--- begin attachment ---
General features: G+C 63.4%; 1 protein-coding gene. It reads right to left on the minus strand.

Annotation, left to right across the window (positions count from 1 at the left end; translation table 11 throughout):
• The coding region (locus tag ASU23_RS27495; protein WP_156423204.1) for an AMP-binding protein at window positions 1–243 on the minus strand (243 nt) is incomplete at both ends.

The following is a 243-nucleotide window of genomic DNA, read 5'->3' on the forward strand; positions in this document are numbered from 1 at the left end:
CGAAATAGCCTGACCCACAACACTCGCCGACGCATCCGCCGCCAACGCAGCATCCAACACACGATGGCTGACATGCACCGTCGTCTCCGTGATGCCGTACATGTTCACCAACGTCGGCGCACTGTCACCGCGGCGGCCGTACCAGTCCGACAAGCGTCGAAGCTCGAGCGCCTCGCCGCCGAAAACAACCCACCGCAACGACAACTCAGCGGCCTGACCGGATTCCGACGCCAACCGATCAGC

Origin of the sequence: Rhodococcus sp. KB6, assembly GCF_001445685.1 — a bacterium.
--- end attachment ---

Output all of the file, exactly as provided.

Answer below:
General features: G+C 63.4%; 1 protein-coding gene. It reads right to left on the minus strand.

Annotation, left to right across the window (positions count from 1 at the left end; translation table 11 throughout):
• The coding region (locus tag ASU23_RS27495; protein WP_156423204.1) for an AMP-binding protein at window positions 1–243 on the minus strand (243 nt) is incomplete at both ends.

The following is a 243-nucleotide window of genomic DNA, read 5'->3' on the forward strand; positions in this document are numbered from 1 at the left end:
CGAAATAGCCTGACCCACAACACTCGCCGACGCATCCGCCGCCAACGCAGCATCCAACACACGATGGCTGACATGCACCGTCGTCTCCGTGATGCCGTACATGTTCACCAACGTCGGCGCACTGTCACCGCGGCGGCCGTACCAGTCCGACAAGCGTCGAAGCTCGAGCGCCTCGCCGCCGAAAACAACCCACCGCAACGACAACTCAGCGGCCTGACCGGATTCCGACGCCAACCGATCAGC

Origin of the sequence: Rhodococcus sp. KB6, assembly GCF_001445685.1 — a bacterium.